If I were the wearer, which I'm not, it would bother me.

Sunday, September 20, 2009

Pride in what one does

Inspired presumably by the native Americans who used every part of the bison.

Thursday, September 17, 2009

A written work your actions can affect directly

Another Kickstarter project has caught my fancy, this time along literary lines. And the interesting thing about it is that it is already guaranteed (as near as anything in life is for certain) to come to fruition, though the precise form that will take shape is not settled at this time. Depending on the amount of money that will be raised by the deadline, the form of the physical book that Robin Sloan will write will take various forms. Already at the time time I write this it has passed the point of a routine print on demand volume, and with the remaining time and additional backers it could turn out to be something much niftier. It is an interesting model, not completely unique, I know, for a fiction writer to be engaging the audience during the act of writing itself, and not only on promotional tour only after the work has been put to bed. It is my guess that if it receives much more of a push from its backers it may cause some amount of commotion among those pondering the future of publishing itself.
I will spare you my further opining on complementarity between observer and phenomenon. It's really just a book.
The author has also written the very entertaining short story Mr. Penumbra's Twenty-Four-Hour Book Store featured recently and memorably. at Escape Pod, which I recommend to SF fans.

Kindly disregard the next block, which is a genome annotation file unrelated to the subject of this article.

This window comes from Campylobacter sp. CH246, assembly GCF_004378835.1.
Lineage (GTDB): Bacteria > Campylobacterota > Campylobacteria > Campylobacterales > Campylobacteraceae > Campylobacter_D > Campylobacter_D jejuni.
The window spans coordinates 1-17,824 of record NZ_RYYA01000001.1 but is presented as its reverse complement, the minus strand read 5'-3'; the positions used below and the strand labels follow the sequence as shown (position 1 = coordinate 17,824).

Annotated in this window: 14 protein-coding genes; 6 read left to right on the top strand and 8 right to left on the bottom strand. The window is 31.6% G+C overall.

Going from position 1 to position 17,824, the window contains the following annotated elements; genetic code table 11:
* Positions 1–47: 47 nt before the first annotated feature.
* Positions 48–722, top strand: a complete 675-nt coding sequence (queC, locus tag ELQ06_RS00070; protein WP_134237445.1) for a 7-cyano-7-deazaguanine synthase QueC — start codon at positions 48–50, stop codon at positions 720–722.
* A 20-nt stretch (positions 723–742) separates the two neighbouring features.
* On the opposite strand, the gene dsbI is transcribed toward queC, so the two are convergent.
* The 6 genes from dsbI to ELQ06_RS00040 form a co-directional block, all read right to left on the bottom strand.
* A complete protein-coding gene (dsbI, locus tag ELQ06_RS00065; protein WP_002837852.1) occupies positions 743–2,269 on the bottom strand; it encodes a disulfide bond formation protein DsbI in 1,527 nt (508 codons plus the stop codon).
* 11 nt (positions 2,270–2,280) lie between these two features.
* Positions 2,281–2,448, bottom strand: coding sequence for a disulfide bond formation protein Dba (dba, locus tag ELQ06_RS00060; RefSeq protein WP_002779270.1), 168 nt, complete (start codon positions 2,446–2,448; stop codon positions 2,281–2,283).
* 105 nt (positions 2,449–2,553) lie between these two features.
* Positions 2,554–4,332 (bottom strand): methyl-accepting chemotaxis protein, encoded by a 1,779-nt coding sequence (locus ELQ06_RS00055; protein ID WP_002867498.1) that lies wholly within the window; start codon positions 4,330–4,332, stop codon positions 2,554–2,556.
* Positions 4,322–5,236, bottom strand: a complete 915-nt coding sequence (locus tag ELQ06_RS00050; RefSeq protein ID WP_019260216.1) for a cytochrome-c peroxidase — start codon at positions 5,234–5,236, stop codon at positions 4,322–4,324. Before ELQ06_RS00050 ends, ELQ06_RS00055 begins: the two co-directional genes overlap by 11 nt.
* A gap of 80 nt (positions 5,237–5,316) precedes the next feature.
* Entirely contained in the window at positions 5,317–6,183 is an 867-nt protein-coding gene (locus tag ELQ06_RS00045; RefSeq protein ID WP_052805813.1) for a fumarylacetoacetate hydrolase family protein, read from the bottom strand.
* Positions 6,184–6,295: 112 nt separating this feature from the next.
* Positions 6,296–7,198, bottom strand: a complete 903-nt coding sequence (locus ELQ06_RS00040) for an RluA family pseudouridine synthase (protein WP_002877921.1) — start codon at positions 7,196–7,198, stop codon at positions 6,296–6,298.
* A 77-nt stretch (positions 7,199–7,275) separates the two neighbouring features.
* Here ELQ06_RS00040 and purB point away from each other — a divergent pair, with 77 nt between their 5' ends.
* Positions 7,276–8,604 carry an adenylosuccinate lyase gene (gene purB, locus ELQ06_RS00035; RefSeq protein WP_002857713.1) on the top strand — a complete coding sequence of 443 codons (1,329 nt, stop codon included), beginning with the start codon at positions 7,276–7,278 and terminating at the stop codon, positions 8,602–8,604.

Update: Funded! Hundreds of percent over! And it seems as if the literary production is keeping pace as well, so it should all culminate in one fine-looking edition soon.
Update II:It is arrived and it is great.

Monday, September 14, 2009

Private to public

sing love
sing love,
originally uploaded by rcameraw.
WQXR, the oldest commercial classical radio station in the US, is going to move over to public radio this 8PM October 8th, moving 9.6 MHz up the FM dial and going from its .com domain to a new .org domain as well. I hope they are able to keep the line-up of announcers: Annie Bergen, Jeff Spurgeon, Elliott Forrest, Bill Jerome, Midge Woolsey, Clayelle Dalferes, and the delightfully named Candice Agree. I will have to listen to the commercial spots between now and then to see if there's anything I'll be missing too.